40 MW . dual-wing floating wind turbine
NORWAY World Wide Wind Company develops a vertical axis floating wind turbine with blades that rotate against each other and tilt with the wind, increasing the efficiency of electricity production.
The vertical turbine rotates in the opposite direction of the World Wide Wind. Photo: World Wide Wind
The floating turbine design of the company World Wide Wind, Norway, approaches wind energy in a different direction. These vertical axis floating wind turbines (VAWTs) have two sets of blades that rotate in opposite directions, promising more than twice the capacity of today's largest turbines, New Atlas reported on August 30.
Some experts and operators consider the VAWT well suited for offshore installations. This type of turbine tends to stay upright and is harder to dump. They can receive wind energy from all directions instead of directly picking it up, helping to reduce the need for bulky components such as horizontal axis turbines.
World Wide Wind introduces an entirely new type of floating VAWT specifically designed for offshore deployment and easy to scale. In fact, it's two VAWTs in one, a lower turbine that is fixed to the outer shell of the pylon and rotates in one direction, the taller turbine attached to the shaft and rotates in the other direction. The company calls this design a counter-rotating vertical turbine (CRVT).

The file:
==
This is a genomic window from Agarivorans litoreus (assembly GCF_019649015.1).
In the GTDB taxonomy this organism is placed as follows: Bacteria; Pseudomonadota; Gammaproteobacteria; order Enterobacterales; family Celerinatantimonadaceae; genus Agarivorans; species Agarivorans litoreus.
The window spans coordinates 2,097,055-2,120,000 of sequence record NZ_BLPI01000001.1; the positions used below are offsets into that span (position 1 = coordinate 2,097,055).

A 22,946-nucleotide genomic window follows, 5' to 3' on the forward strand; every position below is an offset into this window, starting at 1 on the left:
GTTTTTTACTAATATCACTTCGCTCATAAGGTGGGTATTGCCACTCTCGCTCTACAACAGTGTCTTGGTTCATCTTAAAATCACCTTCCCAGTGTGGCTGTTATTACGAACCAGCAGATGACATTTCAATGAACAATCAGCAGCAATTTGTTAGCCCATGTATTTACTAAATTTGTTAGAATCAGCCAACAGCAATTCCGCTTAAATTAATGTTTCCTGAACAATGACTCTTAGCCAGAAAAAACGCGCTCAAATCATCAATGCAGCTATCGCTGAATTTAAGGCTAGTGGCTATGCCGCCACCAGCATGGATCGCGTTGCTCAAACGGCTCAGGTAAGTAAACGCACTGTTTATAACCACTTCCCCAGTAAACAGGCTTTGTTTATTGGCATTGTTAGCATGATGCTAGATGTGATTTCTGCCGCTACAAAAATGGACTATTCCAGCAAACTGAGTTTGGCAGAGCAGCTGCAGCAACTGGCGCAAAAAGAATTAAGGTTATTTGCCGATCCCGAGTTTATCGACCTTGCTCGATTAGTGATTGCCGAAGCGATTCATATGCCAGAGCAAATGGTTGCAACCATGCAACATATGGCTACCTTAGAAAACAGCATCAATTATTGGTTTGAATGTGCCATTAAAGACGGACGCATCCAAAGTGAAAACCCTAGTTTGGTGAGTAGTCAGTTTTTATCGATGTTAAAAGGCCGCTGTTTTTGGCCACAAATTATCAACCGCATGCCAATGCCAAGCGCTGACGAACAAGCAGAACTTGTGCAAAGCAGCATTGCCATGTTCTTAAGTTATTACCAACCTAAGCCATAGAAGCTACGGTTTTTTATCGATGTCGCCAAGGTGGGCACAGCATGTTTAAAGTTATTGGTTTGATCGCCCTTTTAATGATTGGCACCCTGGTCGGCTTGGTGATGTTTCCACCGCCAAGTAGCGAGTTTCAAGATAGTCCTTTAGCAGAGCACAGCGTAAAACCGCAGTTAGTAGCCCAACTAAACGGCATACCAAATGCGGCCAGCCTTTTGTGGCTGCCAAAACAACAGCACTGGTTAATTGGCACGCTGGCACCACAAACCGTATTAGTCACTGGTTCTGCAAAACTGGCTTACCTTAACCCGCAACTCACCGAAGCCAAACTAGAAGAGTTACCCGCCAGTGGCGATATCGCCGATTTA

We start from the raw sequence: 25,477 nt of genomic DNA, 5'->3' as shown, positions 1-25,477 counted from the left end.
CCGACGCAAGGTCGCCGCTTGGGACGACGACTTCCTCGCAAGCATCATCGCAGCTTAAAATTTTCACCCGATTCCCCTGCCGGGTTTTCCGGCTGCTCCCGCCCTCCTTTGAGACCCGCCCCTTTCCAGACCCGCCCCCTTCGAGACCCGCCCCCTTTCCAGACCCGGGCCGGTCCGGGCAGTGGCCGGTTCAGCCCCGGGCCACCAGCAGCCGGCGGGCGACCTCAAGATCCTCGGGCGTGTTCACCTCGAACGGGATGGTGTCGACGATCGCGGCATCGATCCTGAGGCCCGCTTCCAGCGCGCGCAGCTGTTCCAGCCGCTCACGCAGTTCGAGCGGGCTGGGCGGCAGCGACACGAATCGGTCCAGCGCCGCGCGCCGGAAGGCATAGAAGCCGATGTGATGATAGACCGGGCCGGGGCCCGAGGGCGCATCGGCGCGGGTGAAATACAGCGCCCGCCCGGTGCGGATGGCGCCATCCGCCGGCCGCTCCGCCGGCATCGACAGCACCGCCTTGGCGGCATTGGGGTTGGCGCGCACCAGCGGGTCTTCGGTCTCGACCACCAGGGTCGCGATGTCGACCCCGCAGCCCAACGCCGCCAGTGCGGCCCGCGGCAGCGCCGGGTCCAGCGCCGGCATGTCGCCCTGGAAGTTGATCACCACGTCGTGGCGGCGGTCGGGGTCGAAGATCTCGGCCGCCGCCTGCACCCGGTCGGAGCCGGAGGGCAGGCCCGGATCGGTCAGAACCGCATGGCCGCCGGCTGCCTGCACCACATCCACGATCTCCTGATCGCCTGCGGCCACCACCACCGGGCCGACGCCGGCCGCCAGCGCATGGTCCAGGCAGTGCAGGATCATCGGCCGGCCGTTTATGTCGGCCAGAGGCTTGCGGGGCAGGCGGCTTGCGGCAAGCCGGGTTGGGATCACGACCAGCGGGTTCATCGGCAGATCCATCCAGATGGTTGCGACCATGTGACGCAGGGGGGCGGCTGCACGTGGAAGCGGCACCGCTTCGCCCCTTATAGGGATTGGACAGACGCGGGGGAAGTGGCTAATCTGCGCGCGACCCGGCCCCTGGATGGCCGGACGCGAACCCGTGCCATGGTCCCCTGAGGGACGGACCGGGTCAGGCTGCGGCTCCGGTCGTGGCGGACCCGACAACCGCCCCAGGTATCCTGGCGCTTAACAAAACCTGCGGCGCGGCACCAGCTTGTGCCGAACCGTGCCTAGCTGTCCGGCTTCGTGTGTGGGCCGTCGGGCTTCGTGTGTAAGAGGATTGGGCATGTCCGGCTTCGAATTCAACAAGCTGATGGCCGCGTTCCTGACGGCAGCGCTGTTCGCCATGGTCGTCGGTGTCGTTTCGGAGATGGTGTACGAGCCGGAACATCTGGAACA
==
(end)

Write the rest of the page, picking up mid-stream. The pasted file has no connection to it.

The heaviest and most maintenance-intensive part is the turbine base, below the floating pontoon bridge. But turbines are not designed to be vertical. The tower will tilt with the wind, increasing the resistance to sudden gusts of wind and damage from vibration.
The world's largest wind turbine today is MingYang Smart Energy 16.0-242. With a height of 242 m, this turbine has a design capacity of 16 MW. World Wide Wind says its new turbine model can reach a height of 400 m and a capacity of 40 MW / unit. The company representative said that the expected cost of conductive electricity production (LCoE - cost per unit of energy over the entire average life of the technology) is expected to be nearly 50 USD/MW, less than 1/2. LCoE of offshore wind projects of the US Department of Energy Information will be operational in 2027.
World Wide Wind shares that the company is accelerating the development of CRVT through prototypes. The goal is to put into operation the 3 MW model by 2026 and the completed 40 MW version by 2029. However, finding a location to test the technology in the North Sea is very difficult because there are so many other projects in the pipeline. area.
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